3 Advent – December 13, 2015

Luke 3:7-18

There was a recent segment on the Today show about what values we want to teach our kids. Honesty topped the charts (43%), followed by kindness (29%), a strong work ethic (11%) and a variety of others. What is interesting about this survey is that it lines up pretty closely with John the Baptist’s preaching in this Sunday’s passage from Luke.

“What should we do?” the crowds asked John after his exhortation. “What should we do?” asked the tax collectors. “What should we do?” asked the soldiers. Now, the tax collectors and the soldiers were both despised people in the Jewish culture; outcasts actually. Tax collectors took great advantage of people, collecting much more than was required by Caesar, and keeping the difference for themselves. Soldiers were Roman citizens with little regard for the Jewish people, and would often unfairly accuse individuals of a crime and then be bribed to recant the accusation. So John offers both groups an alternative. Don’t collect more tax than you ought to; don’t swindle people.

John basically tells them that they ought to be honest (“Collect no more than the amount prescribed for you”), be kind (“Whoever has two coats must share with anyone who has none; and whoever has food must do likewise”) and to work hard (“Do not extort money from anyone by threats or false accusation, and be satisfied with your wages.”)

These are simple changes in lifestyle; changes in attitude, really. Or perhaps it is that everything looks different in the light of the coming of Christ. Jesus’ coming, John implies, affects every dimension of our lives, including how we regard each other and our ethical obligations to one another and the world. The kingdom doesn’t show up only in grand actions or heroic deeds. The kingdom shows up in the simple acts of sharing what we have, being honest with each other, and working hard and resisting the urge to be bullies. When we do this, we are helping to usher in the kingdom that Jesus will soon announce.

We have opportunities all around us to be the ordinary saints John calls us to be. If you don’t think our everyday actions of being honest, kind, and hardworking don’t matter, ask yourself this: What would it look like if the political candidates running for president acted this way? What about our elected leaders? Or our law enforcement officers?

But let’s not stop there. Let’s get more personal: What would it look like if we went out from church looking for opportunities to be honest, kind, and hardworking? What if we determined to seek out such opportunities because we’ve heard that extraordinary acts of grace are within the reach of ordinary people. What if we believed – and acted on the belief – that being honest, kind, and hardworking in a culture that is impatient, immature, and fearful really makes a difference.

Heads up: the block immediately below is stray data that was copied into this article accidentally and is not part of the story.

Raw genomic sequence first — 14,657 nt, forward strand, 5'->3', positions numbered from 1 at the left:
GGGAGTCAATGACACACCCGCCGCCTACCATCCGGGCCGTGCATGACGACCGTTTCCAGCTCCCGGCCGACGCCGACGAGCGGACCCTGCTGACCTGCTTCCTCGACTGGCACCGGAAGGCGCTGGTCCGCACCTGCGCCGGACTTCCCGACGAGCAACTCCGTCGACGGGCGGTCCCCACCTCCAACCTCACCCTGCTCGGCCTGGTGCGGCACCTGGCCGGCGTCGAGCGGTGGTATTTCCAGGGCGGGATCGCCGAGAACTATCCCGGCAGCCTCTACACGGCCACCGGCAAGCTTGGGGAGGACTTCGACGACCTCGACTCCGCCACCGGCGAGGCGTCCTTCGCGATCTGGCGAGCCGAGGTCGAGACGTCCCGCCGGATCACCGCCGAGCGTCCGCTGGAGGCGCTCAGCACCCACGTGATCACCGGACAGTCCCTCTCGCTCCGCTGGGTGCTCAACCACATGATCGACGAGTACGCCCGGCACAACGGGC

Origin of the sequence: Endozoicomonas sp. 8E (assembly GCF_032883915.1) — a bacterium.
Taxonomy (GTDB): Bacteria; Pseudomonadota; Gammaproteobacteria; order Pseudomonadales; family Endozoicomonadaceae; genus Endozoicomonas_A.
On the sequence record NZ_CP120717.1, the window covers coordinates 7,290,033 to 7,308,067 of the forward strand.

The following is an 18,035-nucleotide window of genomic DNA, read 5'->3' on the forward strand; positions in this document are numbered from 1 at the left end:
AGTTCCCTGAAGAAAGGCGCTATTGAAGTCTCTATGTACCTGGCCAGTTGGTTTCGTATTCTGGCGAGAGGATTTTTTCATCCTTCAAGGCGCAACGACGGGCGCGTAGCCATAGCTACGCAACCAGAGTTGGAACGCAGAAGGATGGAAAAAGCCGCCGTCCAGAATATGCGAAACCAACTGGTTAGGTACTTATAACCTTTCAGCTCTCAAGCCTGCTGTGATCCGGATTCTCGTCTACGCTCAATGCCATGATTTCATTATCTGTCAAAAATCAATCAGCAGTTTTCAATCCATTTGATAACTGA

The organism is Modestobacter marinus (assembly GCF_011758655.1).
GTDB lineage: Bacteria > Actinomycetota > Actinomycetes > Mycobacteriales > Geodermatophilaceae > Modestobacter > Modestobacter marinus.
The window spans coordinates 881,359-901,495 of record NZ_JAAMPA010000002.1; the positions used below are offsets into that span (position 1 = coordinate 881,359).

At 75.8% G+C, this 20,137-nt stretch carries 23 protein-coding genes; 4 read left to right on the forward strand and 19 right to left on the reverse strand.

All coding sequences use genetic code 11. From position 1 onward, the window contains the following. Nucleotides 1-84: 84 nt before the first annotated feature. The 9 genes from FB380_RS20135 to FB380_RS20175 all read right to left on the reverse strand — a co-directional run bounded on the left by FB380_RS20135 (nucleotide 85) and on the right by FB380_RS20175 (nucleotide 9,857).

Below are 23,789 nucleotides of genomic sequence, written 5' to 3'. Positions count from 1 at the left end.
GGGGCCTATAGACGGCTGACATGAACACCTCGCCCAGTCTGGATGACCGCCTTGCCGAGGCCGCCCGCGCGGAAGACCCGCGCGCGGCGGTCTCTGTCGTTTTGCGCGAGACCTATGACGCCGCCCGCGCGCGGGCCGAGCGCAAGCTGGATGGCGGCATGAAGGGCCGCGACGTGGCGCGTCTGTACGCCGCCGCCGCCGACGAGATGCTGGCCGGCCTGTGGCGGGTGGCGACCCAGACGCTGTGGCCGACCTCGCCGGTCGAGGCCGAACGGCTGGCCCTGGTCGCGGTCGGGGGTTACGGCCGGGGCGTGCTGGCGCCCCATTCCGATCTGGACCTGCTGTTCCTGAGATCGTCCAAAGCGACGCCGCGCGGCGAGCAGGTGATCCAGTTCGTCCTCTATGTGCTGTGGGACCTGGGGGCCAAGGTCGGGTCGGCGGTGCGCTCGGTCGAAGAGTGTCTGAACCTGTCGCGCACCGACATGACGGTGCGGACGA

Now, I know that we live in a world where we are constantly afraid that the next terrorist crime or random act of violence will happen around our street corner. And because of this fear we change how we live and, at times, even risk forgetting who we are. And when we do that, the terrorists win. So what might happen if we pledged that in light of the dangerous world we live in we intended to redouble our efforts to be honest, kind, and hardworking, meeting the needs of those around us, reaching out to help those who struggle, and in all these ways witness to our confidence that Jesus’ life, death, and resurrection make a difference?
Clarissa Pinkola Estes, an American poet, has this to say: “There will always be times when you feel discouraged. I too have felt despair many times in my life, but I do not keep a chair for it. I will not entertain it. It is not allowed to eat from my plate.

The reason is this: In my uttermost bones I know something, as do you. It is that there can be no despair when you remember why you came to Earth, who you serve, and who sent you here. The good words we say and the good deeds we do are not ours. They are the words and deeds of the One who brought us here. In that spirit, I hope you will write this on your wall: When a great ship is in harbor and moored, it is safe, there can be no doubt. But that is not what great ships are built for”. (Clarissa Pinkola Estes American poet, post-trauma specialist and Jungian psychoanalyst, author of Women Who Run With the Wolves.)

It is roughly 2000 years later and the question, “What should we do?” is still a question that needs to be asked. Will you stay safe in the harbor or
sail out into the world with your bright light shining? Christ is with you.